How evil would you rate conferences on bloggingbooks on blogging and corporate blog-training?

Blogstakes is a derivative work. Without blogs and without incoming links there is no Blogstakes. It’s no different from BlogShares, BlogdexDaypopBlogRolling and dozens of other sites in that respect.

Blogstakes is both a social experiment and a learning experience. I’ve built a set of tools that tackles a long list of features: tracking referring sites, processing registrations, generating XML feeds, activity tracking, redirect tracking and detailed reporting.

Now I’m watching Blogstakes links make their way through the blogosphere and I’m meeting people I never would have heard of before they linked to Blogstakes. All but two of the messages I’ve received have been positive and several people have raised intelligent questions about the logistics of a Blogstakes contest.

Question: What happens when I link to the BrowserCam contest on my blog and someone goes and signs up for Free Panty Hose For Life instead?

Answer: Then you and that person might both win free panty hose for life. I’m considering solutions to this issue that still allow painless blog participation — ones where they don’t have to pre-register and opt-out of contests or contest categories. This is one reason why you haven’t seen any new contests yet.

Question: What if someone has cookies and “referer strings” turned off by their security software?

Answer: I don’t recommend disabling security software just so you can enter a Blogstakes contest.

Question: What if someone links to a contest from someone else’s comments section? Does the blog that sends entries win a prize or the person that posted the comment?

Answer: Only the blog’s author can link to a contest and qualify to win a prize. I call putting a contest link on someone else’s site using their comments forms “blogstakes slamming” and those entries are disqualified.

There are supposedly more than 900,000 blogs out there and I know now a few thousand more than I did two weeks ago.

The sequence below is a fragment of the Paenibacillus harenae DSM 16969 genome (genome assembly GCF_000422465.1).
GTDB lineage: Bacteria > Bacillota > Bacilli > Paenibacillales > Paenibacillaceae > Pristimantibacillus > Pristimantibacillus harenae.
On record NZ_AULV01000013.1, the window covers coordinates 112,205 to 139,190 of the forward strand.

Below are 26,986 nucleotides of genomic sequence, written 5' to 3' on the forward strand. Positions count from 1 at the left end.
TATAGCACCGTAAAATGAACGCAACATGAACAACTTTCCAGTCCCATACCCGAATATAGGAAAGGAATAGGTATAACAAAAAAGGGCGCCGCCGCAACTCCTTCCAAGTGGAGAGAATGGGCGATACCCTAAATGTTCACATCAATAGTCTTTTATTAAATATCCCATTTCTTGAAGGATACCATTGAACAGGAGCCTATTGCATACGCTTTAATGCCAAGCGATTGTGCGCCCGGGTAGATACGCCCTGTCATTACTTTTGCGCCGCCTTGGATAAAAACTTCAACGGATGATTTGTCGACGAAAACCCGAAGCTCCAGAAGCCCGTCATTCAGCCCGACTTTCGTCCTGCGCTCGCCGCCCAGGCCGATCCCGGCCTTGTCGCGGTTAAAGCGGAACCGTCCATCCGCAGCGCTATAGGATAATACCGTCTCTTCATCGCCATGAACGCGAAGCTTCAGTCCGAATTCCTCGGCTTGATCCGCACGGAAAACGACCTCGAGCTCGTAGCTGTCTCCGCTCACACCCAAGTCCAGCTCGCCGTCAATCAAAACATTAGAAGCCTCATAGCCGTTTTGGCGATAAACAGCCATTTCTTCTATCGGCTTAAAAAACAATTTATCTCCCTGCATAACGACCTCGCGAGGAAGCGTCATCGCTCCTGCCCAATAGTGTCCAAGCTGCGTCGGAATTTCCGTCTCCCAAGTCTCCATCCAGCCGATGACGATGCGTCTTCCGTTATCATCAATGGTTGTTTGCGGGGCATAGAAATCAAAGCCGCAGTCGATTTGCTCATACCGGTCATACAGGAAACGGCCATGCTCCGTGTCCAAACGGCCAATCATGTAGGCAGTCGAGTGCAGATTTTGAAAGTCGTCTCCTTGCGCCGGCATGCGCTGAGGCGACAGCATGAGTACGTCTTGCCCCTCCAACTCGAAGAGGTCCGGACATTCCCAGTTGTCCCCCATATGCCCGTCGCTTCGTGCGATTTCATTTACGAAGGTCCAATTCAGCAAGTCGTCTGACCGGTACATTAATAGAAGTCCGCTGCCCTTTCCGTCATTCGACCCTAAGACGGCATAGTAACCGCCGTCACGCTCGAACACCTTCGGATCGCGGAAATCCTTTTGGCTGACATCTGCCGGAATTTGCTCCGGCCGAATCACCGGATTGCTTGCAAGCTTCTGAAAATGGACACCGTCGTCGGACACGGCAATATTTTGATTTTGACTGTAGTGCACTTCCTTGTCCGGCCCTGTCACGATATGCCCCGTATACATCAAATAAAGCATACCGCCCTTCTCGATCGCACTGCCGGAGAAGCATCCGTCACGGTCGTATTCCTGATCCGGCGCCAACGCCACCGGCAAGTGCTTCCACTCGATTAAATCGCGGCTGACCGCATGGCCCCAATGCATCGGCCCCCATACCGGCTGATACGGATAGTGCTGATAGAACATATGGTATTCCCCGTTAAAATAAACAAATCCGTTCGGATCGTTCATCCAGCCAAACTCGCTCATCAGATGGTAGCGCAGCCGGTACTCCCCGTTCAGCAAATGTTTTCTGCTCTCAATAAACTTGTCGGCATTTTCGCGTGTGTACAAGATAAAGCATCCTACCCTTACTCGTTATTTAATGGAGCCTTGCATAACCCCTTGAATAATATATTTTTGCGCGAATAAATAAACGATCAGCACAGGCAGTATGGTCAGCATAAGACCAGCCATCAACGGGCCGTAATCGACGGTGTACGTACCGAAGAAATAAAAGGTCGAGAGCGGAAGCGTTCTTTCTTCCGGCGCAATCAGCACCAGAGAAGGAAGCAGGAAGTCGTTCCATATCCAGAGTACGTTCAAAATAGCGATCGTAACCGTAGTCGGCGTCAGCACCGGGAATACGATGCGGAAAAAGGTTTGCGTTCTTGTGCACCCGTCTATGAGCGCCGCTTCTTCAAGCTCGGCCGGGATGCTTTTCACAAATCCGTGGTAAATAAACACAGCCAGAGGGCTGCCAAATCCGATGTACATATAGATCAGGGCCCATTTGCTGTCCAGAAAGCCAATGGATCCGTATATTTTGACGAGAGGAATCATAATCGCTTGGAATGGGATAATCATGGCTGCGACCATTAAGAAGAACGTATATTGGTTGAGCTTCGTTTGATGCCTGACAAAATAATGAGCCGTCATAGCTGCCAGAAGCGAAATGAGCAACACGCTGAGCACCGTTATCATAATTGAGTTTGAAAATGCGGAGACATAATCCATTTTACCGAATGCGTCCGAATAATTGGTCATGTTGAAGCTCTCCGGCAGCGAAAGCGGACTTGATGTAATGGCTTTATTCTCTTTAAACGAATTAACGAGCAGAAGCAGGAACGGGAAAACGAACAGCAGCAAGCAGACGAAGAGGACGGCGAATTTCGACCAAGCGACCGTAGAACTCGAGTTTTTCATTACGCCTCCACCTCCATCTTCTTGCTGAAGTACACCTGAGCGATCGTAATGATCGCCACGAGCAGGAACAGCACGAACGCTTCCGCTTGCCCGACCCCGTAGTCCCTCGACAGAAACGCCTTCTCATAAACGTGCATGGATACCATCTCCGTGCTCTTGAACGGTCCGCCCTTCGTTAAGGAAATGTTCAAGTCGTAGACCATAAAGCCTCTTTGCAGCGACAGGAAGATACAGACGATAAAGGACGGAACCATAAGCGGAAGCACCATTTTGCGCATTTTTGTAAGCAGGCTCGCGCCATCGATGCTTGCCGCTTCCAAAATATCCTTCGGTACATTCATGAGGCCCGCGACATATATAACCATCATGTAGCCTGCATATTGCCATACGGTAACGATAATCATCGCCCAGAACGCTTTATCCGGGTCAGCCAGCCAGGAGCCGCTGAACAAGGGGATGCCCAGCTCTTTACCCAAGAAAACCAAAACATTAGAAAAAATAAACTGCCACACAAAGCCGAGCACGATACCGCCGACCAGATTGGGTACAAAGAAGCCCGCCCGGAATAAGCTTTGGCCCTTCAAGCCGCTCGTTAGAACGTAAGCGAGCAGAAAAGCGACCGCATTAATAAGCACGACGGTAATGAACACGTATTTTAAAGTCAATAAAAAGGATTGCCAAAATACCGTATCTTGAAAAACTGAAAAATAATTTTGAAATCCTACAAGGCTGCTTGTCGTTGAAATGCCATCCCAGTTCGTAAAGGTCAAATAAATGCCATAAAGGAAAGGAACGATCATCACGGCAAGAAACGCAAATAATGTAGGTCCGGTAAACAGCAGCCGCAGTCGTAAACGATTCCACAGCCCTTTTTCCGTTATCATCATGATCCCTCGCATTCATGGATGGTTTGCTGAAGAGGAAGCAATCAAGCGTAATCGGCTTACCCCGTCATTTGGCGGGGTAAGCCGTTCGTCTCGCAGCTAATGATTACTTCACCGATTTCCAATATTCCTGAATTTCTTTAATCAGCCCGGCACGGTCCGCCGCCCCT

I’d love to know what you think about blog marketing.

Let’s do launch

Blogstakes is a unique new kind of sweepstakes with two winners for every prize: a person who entered and the site that referred the winning entry. So if the prize is a truck, then the winning entry gets a truck and the blog that sent them gets a truck too.

Blogstakes opens today with two contests.

One of them — Free BrowserCam for a Year — is a good match for people who design Web sites and the other — The Clip-n-Seal Fresh Party Pack — is a good match for people who eat.

There are more contests launching in the next few weeks. If you aren’t someone who builds Web sites or eats, sign up for the announcements mailing list or subscribe to an RSS feed and maybe I’ll have something that appeals to you in a future contest.

A snow day in the middle of summer

Everyone I work with is home from work today and many of them are still without electricity or running water. Since my electricity was on and my server in the city had not yet reappeared, I tinkered with some SQL code for my next version of Meet The Makers and I braved the shopping throng to replenish my Diet Coke supply.

You might not know this, but the word “throng” is a Middle English word from before the 12th century and — despite what you think — it is completely unrelated to the words “throb” and “thong.”


Maybe you’ve heard a story like this one: I was in a chat session with co-workers in LA and NYC and I was knocked offline when the power died at my home office in White Plains. Before I could call anyone to explain my sudden disappearance, they called to tell me that their whole building in the city just lost power. Uh-oh.

Thankfully, my wife and son are safe in Florida this week. I mentioned that to my neighbor across the street and he suggested that while I was a bachelor again, I should “get a whore.”

Get a whore? That is so wrong.

Aren’t you supposed to refer to them as escorts or call girls? Correct me if I’m wrong, but I think that’s only number six on the list of things they like to be called.

No thanks, I’m just browsing

Today I tested the Blogstakes site in BrowserCam. Blogstakes looked great in every modern browser and failed spectacularly in a few older ones — but it looks way better in Linux browsers than I imagined it would. So I’ll be hiding styles from the older browsers.

This is one of two site designs that I’m working on and testing in BrowserCam this weekend and both are related to blogs or blogging. I think it was Black Sabbath that said it best in the early eighties: “Blog rules.”

One down, one to go…

Feedback on the first Blogstakes design from a trusted critic has led me in a new direction — one that is more structured like the kind of sites I usually build and way less goofy. Maybe someday — when I know you a little better — I’ll show you the crazy design that never saw the light of day.

The Clip-n-Seal templates are in. I really like the designer they use. He turned in a really clean page with a soft palette and tasteful illustrations. Only one more contest to prep before we go live.